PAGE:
In addition, we assayed whether exogenous GATA5 would similarly attenuate induction of SHH-responsive genes in PSM explants. Infection of PSM explants with RCAS-GATA5 dramatically decreased SHH-mediated induction of patched 1, patched 2, Gli1, Nkx3.2 and Sox9 in these cultures (Fig. 3B). Interestingly, the repression of these various hedgehog-responsive genes displayed differential sensitivity to GATA5 expression. Induction of Sox9 and Nkx3.2 was blocked by ectopic expression of GATA5 in PSM explants cultured in low or high levels of SHH. By contrast, induction of Gli1, patched 1 and patched 2 was most effectively blocked by ectopic expression of GATA5 in PSM explants cultured in relatively low levels of SHH. Together, these findings indicate that GATA4 or GATA5 can attenuate hedgehog signal transduction in chicken PSM explants and thus mimic the effect of BMP4 administration to this tissue.
NKX3.2 represses BMP-mediated induction of GATA family members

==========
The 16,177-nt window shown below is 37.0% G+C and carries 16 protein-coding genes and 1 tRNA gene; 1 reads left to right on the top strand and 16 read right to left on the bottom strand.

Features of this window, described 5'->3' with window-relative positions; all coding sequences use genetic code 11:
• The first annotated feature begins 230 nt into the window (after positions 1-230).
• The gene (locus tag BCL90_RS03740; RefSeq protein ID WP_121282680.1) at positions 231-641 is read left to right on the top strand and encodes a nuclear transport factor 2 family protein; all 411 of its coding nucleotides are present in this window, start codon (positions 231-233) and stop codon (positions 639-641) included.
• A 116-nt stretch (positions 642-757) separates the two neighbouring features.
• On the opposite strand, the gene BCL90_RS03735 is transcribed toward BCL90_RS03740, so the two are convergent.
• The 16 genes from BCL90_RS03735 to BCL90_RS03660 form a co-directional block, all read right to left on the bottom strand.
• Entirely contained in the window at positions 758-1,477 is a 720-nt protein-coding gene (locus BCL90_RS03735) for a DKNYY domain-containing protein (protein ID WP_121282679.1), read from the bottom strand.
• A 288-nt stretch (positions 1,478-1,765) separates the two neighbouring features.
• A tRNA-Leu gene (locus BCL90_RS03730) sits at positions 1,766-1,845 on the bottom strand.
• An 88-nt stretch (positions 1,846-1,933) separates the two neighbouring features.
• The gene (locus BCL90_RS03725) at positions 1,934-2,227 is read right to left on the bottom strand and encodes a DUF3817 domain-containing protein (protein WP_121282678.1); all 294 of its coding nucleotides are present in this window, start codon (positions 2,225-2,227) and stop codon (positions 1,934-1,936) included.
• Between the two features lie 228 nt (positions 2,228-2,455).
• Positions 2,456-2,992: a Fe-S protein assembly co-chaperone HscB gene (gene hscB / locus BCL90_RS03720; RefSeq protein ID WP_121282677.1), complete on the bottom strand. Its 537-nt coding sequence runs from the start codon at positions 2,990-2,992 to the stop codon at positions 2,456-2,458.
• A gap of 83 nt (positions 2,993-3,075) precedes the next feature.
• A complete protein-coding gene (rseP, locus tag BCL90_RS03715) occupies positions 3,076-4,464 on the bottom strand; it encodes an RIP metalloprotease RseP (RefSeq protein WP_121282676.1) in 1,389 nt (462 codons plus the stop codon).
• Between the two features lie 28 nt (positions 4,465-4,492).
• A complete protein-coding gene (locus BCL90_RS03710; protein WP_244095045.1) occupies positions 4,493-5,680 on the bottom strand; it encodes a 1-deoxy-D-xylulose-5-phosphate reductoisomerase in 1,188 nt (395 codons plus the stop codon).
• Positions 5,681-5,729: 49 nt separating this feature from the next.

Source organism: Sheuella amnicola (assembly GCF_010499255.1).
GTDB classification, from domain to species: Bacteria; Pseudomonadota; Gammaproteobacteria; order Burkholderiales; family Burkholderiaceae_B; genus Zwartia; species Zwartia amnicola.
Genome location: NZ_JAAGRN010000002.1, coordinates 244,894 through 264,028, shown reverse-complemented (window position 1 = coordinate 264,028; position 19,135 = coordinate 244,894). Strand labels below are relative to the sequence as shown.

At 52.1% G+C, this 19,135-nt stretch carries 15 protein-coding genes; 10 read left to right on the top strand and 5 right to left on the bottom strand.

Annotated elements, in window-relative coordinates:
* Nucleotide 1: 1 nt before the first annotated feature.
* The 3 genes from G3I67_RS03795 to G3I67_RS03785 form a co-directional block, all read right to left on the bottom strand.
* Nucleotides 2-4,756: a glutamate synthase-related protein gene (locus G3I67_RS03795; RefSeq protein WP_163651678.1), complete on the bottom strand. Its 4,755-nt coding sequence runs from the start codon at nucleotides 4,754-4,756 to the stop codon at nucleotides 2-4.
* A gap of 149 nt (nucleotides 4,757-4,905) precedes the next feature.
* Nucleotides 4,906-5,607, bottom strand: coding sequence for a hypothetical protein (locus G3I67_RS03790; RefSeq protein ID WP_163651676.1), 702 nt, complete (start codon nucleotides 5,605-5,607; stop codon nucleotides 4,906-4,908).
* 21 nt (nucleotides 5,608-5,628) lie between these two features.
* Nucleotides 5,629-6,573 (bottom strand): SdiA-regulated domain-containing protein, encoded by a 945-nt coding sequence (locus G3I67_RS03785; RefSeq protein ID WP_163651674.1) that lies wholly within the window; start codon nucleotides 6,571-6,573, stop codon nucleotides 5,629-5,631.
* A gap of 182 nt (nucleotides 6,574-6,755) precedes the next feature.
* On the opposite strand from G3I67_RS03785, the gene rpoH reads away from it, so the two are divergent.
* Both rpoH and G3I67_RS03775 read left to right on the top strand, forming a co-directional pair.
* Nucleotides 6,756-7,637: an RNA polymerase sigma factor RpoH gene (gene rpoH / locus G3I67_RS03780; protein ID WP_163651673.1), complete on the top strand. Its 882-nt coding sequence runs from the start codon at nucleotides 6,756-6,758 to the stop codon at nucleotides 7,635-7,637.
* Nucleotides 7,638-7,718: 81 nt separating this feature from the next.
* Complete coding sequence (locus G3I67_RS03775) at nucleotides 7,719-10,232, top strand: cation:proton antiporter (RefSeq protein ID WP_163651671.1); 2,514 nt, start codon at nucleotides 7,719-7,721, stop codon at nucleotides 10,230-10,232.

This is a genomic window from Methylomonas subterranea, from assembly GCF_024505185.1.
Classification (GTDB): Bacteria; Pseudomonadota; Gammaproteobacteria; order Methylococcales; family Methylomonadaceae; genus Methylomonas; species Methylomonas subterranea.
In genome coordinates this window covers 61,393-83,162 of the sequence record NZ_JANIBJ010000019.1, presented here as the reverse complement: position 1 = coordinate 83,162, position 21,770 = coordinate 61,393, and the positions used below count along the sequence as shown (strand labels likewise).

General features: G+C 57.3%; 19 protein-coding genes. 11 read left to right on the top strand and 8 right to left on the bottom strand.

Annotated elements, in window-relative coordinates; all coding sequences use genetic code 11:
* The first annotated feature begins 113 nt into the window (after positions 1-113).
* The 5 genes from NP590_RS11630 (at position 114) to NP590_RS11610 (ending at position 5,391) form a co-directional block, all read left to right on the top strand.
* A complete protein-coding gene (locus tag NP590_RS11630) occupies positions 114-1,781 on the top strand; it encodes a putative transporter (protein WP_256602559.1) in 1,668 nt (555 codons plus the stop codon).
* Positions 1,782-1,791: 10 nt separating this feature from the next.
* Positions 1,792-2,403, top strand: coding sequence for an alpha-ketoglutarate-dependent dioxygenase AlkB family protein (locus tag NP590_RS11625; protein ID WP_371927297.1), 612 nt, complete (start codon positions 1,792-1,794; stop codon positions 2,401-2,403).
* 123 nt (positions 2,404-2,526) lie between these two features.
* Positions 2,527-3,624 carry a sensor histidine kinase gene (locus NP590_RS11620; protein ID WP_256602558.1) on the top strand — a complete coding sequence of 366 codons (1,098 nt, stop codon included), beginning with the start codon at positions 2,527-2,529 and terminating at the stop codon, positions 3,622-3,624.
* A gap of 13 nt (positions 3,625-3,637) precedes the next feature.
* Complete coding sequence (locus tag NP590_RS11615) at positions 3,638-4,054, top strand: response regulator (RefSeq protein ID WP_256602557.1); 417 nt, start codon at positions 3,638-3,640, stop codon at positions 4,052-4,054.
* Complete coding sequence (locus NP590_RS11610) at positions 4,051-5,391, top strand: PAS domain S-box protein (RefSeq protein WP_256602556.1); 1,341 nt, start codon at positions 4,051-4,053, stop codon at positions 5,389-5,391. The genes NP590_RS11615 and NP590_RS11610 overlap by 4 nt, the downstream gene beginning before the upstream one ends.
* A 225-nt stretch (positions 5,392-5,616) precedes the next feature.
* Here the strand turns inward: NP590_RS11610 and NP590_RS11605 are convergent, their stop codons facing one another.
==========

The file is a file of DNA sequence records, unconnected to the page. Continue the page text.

Our findings indicate that induction of GATA transcription factors in PSM explants somehow blocks SHH-induced expression of SOX9 and NKX3.2, two crucial chondrogenic regulators. Because Nkx3.2 and Gata4/5/6 are frequently expressed in a mutually exclusive pattern in vivo (Fig. 1B-H), and NKX3.2 is a transcriptional repressor (Murtaugh et al., 2001), we examined whether NKX3.2 might conversely repress the expression of GATA4/5/6. Chicken PSM explants were infected with RCAS-GFP or RCAS-Nkx3.2. After 2 days of culture, BMP2 was added to the medium and the explants were cultured for an additional 3 days. PSM explants infected with RCAS-GFP robustly expressed Gata4/5/6 and did not express aggrecan or epiphycan, two markers of chondrocyte differentiation (Fig. 4A, lane 1). By contrast, PSM explants infected with RCAS-Nkx3.2 expressed high levels of aggrecan and epiphycan, and significantly decreased levels of Gata4/5/6 (Fig. 4A, lane 2). Thus, exogenous NKX3.2 can potently block BMP-induced expression of GATA factors while simultaneously promoting the expression of chondrogenic markers in PSM explants. Interestingly, we noted that exogenous NKX3.2 increased the expression of Gli1 in PSM explants (Fig. 4A, lane 2), suggesting that NKX3.2 represses the expression of a repressor(s) of hedgehog signaling. Although inclusion of the smoothened antagonist cyclopamine attenuated the induction of both the chondrogenic markers and Gli1 by NKX3.2, it did not blunt the repression of GATA factors by NKX3.2 (Fig. 4A, lanes 3 and 4).